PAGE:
Its territory, a result of the Turkish invasion of 1974 and whose status remains disputed, extends over the northern third of the island. The north proclaimed its independence in 1975. In 1983, the Turkish Cypriots declared an independent "Turkish Republic of Northern Cyprus", which has never been recognized by any country except Turkey. In 1985, they adopted a constitution and held elections—an arrangement recognized only by Turkey. For information pertaining to this, see Politics of the Turkish Republic of Northern Cyprus; the Organisation of the Islamic Conference granted it observer member status under the name of "Turkish Cypriot State". The division of Cyprus has remained an intractable political problem plaguing relations between Greece and Turkey, drawing in NATO, of which both Greece and Turkey are members, latterly the European Union, which has admitted Greece and Cyprus and which Turkey has been seeking to join for over twenty years; the most recent developments on the island have included the reopening of the border between the two sides, the failure of an
Nicosia is the largest city and seat of government of the island of Cyprus. It is located on the banks of the River Pedieos. Nicosia is the southeasternmost of all EU member states' capitals, it has been continuously inhabited for over 4,500 years and has been the capital of Cyprus since the 10th century. The Greek Cypriot and Turkish Cypriot communities of Nicosia segregated into the south and north of the city in early 1964, following the fighting of the Cyprus crisis of 1963–64 that broke out in the city; this separation became a militarized border between the Republic of Cyprus and Northern Cyprus after Turkey invaded the island of Cyprus in 1974, occupying the north of the island, including northern Nicosia. Today North Nicosia is the capital of Northern Cyprus, a state recognized only by Turkey, considered to be occupied Cypriot territory by the international community. Apart from its legislative and administrative functions, Nicosia has established itself as the island's financial capital and its main international business centre.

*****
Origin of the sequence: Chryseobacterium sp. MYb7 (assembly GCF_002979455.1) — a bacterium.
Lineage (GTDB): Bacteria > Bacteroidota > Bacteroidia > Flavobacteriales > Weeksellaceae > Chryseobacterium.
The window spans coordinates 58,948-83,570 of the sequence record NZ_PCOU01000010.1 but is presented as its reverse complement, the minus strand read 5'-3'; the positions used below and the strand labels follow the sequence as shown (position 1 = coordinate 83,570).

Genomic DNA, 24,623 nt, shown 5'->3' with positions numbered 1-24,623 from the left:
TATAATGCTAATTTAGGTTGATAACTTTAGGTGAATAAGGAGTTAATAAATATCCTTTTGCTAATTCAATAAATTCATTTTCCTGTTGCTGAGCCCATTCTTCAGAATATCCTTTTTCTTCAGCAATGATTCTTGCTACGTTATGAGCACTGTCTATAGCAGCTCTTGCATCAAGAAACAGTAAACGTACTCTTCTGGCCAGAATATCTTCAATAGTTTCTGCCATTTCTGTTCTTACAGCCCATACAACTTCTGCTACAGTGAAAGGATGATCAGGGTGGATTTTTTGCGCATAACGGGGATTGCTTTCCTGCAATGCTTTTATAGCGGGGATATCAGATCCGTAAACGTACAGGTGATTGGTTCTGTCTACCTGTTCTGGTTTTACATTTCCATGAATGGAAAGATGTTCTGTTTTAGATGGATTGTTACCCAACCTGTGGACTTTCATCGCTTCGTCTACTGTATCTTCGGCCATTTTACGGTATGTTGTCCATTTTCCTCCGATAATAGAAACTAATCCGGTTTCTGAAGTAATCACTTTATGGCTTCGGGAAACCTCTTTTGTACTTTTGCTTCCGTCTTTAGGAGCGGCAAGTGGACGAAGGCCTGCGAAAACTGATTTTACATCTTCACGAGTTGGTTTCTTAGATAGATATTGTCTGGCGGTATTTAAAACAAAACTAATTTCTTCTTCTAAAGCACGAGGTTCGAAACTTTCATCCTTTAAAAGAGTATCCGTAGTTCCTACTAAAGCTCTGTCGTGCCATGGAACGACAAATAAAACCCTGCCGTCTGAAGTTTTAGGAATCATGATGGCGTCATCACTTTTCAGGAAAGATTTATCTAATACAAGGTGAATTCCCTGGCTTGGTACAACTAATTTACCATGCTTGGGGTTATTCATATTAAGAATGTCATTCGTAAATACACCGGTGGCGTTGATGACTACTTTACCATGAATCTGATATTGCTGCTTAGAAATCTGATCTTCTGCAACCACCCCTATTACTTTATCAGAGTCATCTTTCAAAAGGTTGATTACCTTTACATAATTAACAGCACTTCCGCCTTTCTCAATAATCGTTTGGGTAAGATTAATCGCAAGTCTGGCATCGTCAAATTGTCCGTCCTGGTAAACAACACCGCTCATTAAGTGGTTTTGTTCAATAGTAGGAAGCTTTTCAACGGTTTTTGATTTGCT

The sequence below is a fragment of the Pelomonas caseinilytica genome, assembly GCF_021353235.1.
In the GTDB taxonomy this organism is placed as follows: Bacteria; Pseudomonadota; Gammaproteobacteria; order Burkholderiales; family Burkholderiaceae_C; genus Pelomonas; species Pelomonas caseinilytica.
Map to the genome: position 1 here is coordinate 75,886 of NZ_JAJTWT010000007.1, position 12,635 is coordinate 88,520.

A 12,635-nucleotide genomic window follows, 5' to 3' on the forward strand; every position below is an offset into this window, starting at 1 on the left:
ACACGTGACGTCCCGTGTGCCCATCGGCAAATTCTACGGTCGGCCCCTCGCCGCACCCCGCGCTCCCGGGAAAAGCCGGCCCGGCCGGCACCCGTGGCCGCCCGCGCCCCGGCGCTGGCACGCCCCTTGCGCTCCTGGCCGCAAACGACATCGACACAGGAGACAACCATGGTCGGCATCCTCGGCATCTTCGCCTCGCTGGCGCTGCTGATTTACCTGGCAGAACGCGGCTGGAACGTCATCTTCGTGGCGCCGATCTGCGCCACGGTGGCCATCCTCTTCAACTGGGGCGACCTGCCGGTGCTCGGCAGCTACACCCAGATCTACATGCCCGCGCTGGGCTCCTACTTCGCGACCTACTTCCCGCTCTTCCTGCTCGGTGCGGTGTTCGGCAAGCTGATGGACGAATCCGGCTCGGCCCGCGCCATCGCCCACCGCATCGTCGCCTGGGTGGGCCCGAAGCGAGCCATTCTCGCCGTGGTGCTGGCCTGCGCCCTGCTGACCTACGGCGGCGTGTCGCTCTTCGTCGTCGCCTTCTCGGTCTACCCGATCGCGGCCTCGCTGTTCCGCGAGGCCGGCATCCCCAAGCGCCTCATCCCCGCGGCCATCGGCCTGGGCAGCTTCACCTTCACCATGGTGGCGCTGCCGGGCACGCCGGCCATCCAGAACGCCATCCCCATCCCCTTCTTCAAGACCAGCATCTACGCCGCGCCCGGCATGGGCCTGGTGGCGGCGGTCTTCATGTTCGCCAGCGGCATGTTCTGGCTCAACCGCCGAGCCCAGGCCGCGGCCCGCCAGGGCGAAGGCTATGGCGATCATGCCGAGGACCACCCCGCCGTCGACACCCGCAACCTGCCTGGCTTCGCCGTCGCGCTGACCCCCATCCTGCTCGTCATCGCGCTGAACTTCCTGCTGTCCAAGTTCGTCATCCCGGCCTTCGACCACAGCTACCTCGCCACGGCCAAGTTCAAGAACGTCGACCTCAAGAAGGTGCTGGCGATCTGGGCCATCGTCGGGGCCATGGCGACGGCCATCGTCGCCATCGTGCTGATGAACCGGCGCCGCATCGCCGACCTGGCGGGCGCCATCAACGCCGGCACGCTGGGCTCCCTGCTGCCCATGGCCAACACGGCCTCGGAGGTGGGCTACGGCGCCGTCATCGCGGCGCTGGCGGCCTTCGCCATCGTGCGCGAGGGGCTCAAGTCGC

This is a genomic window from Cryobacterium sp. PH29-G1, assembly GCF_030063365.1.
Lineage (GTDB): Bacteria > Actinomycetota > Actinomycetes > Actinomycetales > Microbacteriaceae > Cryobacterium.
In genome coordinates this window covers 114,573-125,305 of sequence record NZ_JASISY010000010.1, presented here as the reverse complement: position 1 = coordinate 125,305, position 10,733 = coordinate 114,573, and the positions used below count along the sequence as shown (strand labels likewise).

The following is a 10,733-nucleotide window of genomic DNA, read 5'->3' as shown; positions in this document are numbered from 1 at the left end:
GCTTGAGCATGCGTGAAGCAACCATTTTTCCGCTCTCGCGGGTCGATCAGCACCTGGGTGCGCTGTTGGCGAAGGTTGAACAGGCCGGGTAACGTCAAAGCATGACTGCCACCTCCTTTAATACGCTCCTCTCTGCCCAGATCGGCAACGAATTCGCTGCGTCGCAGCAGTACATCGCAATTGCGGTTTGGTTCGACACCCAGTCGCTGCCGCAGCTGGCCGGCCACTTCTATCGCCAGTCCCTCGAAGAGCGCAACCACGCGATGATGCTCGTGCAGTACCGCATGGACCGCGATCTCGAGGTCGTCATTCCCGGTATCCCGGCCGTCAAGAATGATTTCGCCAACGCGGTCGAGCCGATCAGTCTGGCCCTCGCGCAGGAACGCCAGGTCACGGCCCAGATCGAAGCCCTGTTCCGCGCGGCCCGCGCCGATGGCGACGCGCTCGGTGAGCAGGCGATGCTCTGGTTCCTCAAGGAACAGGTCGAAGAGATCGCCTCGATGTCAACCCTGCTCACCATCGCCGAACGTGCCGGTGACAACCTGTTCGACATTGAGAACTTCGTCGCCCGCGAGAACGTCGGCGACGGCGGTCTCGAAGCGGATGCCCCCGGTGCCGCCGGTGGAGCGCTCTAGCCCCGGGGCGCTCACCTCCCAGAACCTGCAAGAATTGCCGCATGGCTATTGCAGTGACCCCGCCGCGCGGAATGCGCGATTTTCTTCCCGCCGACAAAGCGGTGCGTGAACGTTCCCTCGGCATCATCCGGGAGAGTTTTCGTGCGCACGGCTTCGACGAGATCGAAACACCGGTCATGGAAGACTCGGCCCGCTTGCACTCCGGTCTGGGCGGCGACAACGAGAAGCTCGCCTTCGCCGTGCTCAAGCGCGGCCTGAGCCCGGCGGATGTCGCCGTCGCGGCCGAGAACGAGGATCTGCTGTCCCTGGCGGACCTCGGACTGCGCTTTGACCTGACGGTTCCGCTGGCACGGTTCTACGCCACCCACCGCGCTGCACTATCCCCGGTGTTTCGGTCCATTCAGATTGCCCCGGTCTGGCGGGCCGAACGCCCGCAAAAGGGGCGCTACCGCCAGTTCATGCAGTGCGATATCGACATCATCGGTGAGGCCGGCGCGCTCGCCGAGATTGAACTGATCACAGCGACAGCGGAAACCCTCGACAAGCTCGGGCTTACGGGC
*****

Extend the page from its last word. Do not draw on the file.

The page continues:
In 2018, Nicosia was the 32nd richest city in the world in relative purchasing power. The earliest mention of Nicosia is in the clay prism of the Assyrian king Esarhaddon in 672 BC; this is a mention to the city-state of Ledra located on the site of Nicosia, the city is named "Lidir". The name Ledra and variations remained in use as late as 392 AD, when it was used in writing by Saint Jerome. However, that text refers the city as "Leucotheon", early Christian sources of this period are the first to use similar variations of the name Lefkosia; the origin of the name "Lefkosia" is considered by scholars to be a "toponymic puzzle". The name is recorded in the majority of Byzantine sources as "Leukousia", it is accepted in literature that the name "most probably" derives from the Greek phrase "leuke ousia". Nicosia has been in continuous habitation since the beginning of the Bronze Age 2500 years BC, when the first inhabitants settled in the fertile plain of Mesaoria. Nicosia became a city-state known as Ledra or Ledrae, one of the twelve kingdoms of ancient Cyprus built by Achaeans after the end of the Trojan War.